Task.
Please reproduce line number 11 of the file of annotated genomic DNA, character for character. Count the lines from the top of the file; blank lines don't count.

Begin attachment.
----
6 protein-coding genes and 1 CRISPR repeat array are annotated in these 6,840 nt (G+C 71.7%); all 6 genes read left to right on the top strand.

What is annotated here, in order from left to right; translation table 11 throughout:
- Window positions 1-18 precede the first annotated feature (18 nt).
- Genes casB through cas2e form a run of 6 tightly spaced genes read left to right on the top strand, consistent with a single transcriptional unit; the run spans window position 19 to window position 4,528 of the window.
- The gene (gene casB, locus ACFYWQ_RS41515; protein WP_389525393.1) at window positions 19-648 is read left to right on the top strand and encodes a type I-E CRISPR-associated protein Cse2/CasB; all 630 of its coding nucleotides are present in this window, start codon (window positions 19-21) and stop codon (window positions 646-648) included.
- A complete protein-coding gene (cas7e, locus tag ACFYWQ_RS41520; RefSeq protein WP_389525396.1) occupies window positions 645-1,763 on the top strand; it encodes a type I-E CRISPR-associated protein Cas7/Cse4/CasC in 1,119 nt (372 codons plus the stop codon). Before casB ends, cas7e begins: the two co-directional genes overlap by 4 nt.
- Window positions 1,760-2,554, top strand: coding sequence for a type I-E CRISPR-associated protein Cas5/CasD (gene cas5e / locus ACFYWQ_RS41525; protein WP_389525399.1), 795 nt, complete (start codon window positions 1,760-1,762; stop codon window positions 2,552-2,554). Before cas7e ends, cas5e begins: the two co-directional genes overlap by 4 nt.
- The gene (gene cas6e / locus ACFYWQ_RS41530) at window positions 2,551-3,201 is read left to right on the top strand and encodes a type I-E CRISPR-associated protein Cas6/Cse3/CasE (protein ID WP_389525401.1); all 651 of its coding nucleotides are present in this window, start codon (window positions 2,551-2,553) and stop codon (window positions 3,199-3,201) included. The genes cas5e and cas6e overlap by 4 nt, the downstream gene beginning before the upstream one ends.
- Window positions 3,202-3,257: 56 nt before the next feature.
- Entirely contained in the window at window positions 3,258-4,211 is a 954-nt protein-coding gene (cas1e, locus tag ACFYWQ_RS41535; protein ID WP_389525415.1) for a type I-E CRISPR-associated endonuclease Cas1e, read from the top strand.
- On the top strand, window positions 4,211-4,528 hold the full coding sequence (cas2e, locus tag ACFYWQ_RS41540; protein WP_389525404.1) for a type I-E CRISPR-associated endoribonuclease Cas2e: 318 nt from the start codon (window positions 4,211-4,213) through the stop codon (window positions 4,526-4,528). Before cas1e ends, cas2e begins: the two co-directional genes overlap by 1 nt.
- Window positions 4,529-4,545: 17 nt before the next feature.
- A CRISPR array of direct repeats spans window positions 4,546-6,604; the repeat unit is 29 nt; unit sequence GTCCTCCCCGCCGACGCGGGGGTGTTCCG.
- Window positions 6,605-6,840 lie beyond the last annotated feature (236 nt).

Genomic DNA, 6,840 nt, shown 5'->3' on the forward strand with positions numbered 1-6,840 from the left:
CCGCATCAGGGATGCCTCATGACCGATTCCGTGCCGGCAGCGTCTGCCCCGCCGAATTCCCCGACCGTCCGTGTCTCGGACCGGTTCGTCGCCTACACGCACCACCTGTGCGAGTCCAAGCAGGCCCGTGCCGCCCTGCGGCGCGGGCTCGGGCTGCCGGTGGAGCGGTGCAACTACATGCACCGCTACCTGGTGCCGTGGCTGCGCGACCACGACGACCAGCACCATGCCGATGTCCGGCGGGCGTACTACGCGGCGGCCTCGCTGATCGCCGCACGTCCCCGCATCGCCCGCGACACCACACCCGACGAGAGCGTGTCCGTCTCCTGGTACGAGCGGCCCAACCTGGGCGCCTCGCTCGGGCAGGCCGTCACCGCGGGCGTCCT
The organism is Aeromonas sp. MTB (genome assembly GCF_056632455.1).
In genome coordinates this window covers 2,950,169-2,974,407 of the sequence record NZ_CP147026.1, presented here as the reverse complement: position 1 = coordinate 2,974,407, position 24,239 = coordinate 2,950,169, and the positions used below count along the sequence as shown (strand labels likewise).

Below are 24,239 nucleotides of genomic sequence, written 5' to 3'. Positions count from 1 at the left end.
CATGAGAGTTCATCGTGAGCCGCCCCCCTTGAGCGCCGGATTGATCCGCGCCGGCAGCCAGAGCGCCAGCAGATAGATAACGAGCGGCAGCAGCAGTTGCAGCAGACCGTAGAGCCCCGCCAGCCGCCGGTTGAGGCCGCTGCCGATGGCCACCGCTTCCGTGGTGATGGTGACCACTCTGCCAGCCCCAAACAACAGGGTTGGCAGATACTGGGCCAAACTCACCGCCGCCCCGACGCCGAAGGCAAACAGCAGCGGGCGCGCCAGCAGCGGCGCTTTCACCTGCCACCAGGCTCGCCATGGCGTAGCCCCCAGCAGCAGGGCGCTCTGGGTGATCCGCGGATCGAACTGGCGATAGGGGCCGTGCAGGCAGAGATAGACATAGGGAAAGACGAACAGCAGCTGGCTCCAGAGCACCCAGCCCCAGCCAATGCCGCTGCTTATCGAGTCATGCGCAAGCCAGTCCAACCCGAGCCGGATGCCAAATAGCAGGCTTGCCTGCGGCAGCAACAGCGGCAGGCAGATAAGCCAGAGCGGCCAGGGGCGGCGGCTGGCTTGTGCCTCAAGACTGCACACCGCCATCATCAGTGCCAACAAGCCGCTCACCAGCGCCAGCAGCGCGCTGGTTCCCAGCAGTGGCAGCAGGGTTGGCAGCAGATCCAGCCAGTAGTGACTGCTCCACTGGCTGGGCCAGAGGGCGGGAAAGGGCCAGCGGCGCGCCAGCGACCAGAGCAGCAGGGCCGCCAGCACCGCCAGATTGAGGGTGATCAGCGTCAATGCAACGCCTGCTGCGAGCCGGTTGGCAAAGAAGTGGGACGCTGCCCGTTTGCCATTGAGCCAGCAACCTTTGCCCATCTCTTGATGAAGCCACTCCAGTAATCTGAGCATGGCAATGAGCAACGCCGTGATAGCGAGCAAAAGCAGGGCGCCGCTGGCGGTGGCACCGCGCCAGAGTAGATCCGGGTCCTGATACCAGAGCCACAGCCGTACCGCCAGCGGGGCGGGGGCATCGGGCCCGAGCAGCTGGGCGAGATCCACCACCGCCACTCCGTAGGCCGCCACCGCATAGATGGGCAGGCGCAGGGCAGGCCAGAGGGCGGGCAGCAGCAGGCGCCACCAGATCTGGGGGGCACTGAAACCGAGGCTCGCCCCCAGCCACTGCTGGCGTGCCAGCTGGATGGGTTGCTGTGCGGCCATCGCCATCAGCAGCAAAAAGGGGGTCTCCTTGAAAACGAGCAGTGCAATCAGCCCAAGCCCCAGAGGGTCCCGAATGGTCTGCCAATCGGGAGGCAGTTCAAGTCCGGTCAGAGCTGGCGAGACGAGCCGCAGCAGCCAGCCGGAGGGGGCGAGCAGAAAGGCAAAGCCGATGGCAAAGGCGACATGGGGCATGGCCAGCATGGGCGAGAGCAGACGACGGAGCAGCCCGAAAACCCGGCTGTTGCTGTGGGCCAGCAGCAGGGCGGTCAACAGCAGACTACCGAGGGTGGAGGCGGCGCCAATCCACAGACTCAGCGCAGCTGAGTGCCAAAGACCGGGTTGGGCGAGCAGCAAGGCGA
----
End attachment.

- On the top strand, window positions 4,211-4,528 hold the full coding sequence (cas2e, locus tag ACFYWQ_RS41540; protein WP_389525404.1) for a type I-E CRISPR-associated endoribonuclease Cas2e: 318 nt from the start codon (window positions 4,211-4,213) through the stop codon (window positions 4,526-4,528). Before cas1e ends, cas2e begins: the two co-directional genes overlap by 1 nt.